1. Golgappa jaljeera home made (gol gappey ka pani)

2. Phirni

3. Pizza including the pizza base


4. Moong Dal cheelas


Recipe for a Perfect Evening

So, this is how it goes. Think of a style of cooking. Think of the main character – the meat or sometimes the veggie. For example, you could come up with Malwani and Fish. Or the other way around. Next step is to Google for recipes. After a few rounds you start getting a hang of which recipes to trust. Go as authentic as you can, and keep an eye out for smart recipe writers who will tell you a few substitutes for ingredients which are rare.

Now, add in some friends. Normally, this involves just calling people at the last hour and asking if they would want free dinner, conversation and drinks. On most occasions, you will find some takers. Now, add in some music and get started.

This is my recipe for a perfect evening. There are variations, mostly atmospheric. Sometimes, a bottle of wine comes with the guest and on other occasions – a new CD is unwrapped. I have realized that cooking itself is not so hard. On most occasions, you can cook much better than any restaurant, and there are no major screw-ups which cant be redeemed. There are a few tricks you learn along the way – and you develop your own style like in any other activity.

Yesterday, it went like this. I had come in good time from office, and my wife asked me if I wanted to cook. The answer to this question is almost always a resounding ‘Yes!’. We agreed that the cooking has to be Indian, and the meat has to be from a well fed goat. We quickly ordered mutton and put it through marination – garlic, ginger, turmeric (haldi) – since we were leaning towards the North Indian styles, this should work for most dishes.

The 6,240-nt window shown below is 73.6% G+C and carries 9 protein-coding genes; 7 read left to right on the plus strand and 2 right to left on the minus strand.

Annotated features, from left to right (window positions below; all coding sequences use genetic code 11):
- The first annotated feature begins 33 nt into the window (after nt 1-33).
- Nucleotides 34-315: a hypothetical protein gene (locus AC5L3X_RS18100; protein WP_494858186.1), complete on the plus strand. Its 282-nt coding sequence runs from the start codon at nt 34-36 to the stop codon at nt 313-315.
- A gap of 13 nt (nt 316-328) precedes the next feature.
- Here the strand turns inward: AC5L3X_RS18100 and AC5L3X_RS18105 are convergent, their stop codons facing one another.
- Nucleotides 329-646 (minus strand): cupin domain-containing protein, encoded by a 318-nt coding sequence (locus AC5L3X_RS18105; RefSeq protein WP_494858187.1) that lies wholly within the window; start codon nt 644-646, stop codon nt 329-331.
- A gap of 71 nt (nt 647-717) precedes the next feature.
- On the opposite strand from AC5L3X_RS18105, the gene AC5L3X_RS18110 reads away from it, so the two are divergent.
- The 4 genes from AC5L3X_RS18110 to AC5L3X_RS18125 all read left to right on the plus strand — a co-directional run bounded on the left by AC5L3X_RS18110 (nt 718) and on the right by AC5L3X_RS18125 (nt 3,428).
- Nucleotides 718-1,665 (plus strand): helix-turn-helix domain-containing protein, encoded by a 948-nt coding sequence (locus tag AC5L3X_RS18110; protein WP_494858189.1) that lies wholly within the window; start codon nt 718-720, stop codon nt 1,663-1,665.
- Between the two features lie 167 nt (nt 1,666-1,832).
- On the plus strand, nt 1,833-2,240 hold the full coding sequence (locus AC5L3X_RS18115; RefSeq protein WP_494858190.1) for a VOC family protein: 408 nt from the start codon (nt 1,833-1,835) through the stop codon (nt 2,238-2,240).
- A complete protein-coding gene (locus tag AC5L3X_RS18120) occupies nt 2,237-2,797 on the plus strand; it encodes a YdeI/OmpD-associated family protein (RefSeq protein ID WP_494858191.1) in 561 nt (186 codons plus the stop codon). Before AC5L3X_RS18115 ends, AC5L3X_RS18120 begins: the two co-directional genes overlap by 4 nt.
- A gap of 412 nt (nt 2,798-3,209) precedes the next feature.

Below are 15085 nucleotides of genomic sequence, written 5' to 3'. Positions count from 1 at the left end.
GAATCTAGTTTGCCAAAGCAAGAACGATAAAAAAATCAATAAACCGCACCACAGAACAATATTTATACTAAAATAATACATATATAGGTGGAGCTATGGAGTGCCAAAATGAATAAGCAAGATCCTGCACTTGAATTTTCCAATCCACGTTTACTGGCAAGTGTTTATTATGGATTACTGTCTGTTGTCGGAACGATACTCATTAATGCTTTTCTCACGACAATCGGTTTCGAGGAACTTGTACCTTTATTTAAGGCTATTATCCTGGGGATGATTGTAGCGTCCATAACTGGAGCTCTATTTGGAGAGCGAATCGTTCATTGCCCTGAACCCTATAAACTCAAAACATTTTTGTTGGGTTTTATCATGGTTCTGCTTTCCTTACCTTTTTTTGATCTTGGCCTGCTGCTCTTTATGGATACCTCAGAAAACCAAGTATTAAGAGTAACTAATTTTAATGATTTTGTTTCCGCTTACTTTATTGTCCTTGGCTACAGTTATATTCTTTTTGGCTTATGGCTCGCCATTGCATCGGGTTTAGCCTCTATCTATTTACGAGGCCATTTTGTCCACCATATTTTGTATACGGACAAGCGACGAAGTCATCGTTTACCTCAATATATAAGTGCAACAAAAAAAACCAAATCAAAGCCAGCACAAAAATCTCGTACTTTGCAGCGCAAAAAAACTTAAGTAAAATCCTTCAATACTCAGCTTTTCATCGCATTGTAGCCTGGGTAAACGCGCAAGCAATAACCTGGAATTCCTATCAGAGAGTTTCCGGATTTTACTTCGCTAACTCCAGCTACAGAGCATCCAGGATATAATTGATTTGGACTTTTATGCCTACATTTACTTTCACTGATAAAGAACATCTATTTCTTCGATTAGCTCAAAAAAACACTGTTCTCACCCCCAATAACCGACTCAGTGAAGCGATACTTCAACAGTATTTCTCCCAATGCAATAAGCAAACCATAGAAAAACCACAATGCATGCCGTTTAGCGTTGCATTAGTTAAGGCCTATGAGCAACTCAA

I thought of Rajasthani first – Laal Maas- but somehow the look of the dish didn’t appeal . Then somone suggested Rogan Josh. Everyone agreed. I looked up a couple of recipes – and stumbled upon this one. It seemed straightforward and for what it is worth – illustrated!

I have someone to help, so a bit of parallel processing can happen. Onions were cut, cumin was roasted and powdered. As I went along, some adjustments were made to the recipe. Though garlic was already in the marinade , I added some more after the onions were done. Toned down masalas a bit – though I think could have reduced a tad further based on the final dish. I am a big fan of slow fire cooking and for this one, I pulled out the Moroccan tagine we bought from our trip to London a few months back. The tagine – for the unaware – is an awesome invention.. It aids slow cooking, and retains flavors like no other vessel.

There was a small episode in the middle (whats home cooking without one?). I added salt and then my help mentioned that salt was there in the marinade too. A small hell broke loose as everyone blamed the other, before wisdom prevailed and we figured that it wont hurt to taste the gravy on the stove before panicking. It was fine!

We opened a single malt, to go with the cool Mumbai evening, and hooked up Jazz through the laptop. As confidence increased, that the Josh was going to be fine, I messaged a friend to land-up. He hemmed and hawed about wife and kids being tired and then eventually said – what the heck – they can rest, I am coming over.

By this time, the kitchen and the living room start smelling like heaven. Someone or the other keeps opening the lid of the tagine, to check on the dish, to stir it a bit and to take in a whiff. There are arguments about how much more time there is to go – and what defines ready. The meat had started coming off the bone (wow!) and the tummies were grumbling now.

We made kachumber (salad) like in the recipe including the vinegar. Hot chapatis were popped out, and within 15 minutes, everyone was making satiated sounds. The party was over, or at least the food part was. My test is simple, if conversation subsides, and people have a glazed far away look, and chapatis pop out faster than you can count – the dish is a hit. Everyone loved it, and I was a happy man.

So try this at home – no cuisine is too hard and no dish is inaccessible. Happy cooking!